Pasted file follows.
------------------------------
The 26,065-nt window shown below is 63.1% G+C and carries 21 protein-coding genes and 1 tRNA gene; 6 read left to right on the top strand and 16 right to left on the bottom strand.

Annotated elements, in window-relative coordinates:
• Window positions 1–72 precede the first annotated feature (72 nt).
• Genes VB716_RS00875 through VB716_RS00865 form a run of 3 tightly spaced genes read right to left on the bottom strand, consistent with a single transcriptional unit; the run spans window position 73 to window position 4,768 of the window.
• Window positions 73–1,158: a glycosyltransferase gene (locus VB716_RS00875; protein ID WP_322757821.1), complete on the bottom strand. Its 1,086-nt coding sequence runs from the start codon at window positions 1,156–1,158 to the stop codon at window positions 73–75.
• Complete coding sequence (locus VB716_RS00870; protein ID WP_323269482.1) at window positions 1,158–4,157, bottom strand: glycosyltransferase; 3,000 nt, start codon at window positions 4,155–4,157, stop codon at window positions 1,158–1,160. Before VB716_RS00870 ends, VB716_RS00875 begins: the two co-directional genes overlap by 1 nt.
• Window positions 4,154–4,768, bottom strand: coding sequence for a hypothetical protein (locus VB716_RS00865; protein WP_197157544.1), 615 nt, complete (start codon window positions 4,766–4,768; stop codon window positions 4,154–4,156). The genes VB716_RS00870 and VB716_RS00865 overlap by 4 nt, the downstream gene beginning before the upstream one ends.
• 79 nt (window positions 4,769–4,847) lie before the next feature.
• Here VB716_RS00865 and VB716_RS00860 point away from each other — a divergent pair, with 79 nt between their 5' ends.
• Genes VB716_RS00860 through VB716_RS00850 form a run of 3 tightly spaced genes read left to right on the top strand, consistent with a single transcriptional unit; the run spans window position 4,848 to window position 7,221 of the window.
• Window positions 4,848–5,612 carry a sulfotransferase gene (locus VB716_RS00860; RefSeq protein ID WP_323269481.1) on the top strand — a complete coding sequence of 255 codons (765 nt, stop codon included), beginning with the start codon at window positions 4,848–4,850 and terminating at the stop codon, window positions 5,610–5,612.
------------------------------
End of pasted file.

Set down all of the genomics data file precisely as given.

The 26,065-nt window shown below is 63.1% G+C and carries 21 protein-coding genes and 1 tRNA gene; 6 read left to right on the top strand and 16 right to left on the bottom strand.

Annotated elements, in window-relative coordinates:
• Window positions 1–72 precede the first annotated feature (72 nt).
• Genes VB716_RS00875 through VB716_RS00865 form a run of 3 tightly spaced genes read right to left on the bottom strand, consistent with a single transcriptional unit; the run spans window position 73 to window position 4,768 of the window.
• Window positions 73–1,158: a glycosyltransferase gene (locus VB716_RS00875; protein ID WP_322757821.1), complete on the bottom strand. Its 1,086-nt coding sequence runs from the start codon at window positions 1,156–1,158 to the stop codon at window positions 73–75.
• Complete coding sequence (locus VB716_RS00870; protein ID WP_323269482.1) at window positions 1,158–4,157, bottom strand: glycosyltransferase; 3,000 nt, start codon at window positions 4,155–4,157, stop codon at window positions 1,158–1,160. Before VB716_RS00870 ends, VB716_RS00875 begins: the two co-directional genes overlap by 1 nt.
• Window positions 4,154–4,768, bottom strand: coding sequence for a hypothetical protein (locus VB716_RS00865; protein WP_197157544.1), 615 nt, complete (start codon window positions 4,766–4,768; stop codon window positions 4,154–4,156). The genes VB716_RS00870 and VB716_RS00865 overlap by 4 nt, the downstream gene beginning before the upstream one ends.
• 79 nt (window positions 4,769–4,847) lie before the next feature.
• Here VB716_RS00865 and VB716_RS00860 point away from each other — a divergent pair, with 79 nt between their 5' ends.
• Genes VB716_RS00860 through VB716_RS00850 form a run of 3 tightly spaced genes read left to right on the top strand, consistent with a single transcriptional unit; the run spans window position 4,848 to window position 7,221 of the window.
• Window positions 4,848–5,612 carry a sulfotransferase gene (locus VB716_RS00860; RefSeq protein ID WP_323269481.1) on the top strand — a complete coding sequence of 255 codons (765 nt, stop codon included), beginning with the start codon at window positions 4,848–4,850 and terminating at the stop codon, window positions 5,610–5,612.